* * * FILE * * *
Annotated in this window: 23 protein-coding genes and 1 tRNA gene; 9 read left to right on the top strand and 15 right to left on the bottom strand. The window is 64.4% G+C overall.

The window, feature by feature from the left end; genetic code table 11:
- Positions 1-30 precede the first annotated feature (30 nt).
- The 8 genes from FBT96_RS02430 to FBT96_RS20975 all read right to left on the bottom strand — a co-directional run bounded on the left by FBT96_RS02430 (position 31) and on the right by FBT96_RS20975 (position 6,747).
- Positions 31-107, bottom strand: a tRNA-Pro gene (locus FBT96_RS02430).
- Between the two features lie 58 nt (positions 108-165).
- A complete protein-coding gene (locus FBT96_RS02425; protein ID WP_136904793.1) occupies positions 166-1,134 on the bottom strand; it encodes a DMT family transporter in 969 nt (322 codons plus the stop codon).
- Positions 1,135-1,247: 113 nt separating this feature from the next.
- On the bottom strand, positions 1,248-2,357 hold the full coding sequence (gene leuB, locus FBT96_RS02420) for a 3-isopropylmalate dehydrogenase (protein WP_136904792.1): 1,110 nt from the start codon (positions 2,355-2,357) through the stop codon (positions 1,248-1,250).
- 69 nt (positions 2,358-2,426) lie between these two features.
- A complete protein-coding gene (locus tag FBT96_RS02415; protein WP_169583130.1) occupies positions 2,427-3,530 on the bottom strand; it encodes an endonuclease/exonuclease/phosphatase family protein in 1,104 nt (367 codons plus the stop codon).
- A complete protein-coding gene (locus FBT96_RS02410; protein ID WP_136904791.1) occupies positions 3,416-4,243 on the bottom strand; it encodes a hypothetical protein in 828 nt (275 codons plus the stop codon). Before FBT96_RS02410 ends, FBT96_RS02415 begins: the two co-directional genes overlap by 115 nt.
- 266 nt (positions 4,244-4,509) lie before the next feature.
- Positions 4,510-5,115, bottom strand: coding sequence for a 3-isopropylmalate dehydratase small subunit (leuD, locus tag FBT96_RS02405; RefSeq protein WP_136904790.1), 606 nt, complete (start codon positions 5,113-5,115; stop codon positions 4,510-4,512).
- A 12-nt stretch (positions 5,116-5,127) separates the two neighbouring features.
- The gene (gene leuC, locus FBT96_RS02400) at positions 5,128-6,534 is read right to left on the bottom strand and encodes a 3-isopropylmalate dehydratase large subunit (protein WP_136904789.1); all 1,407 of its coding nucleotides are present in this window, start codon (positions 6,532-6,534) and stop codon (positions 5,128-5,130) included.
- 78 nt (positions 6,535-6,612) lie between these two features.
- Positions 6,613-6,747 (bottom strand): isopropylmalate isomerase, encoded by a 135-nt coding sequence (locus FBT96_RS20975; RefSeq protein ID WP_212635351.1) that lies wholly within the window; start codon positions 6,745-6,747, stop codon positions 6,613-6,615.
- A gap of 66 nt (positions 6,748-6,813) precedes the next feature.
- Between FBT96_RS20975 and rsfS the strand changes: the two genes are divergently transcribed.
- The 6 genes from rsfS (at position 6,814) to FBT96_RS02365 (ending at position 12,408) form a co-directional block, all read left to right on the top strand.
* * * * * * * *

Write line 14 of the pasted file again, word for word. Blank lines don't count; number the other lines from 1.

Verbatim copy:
- Positions 4,510-5,115, bottom strand: coding sequence for a 3-isopropylmalate dehydratase small subunit (leuD, locus tag FBT96_RS02405; RefSeq protein WP_136904790.1), 606 nt, complete (start codon positions 5,113-5,115; stop codon positions 4,510-4,512).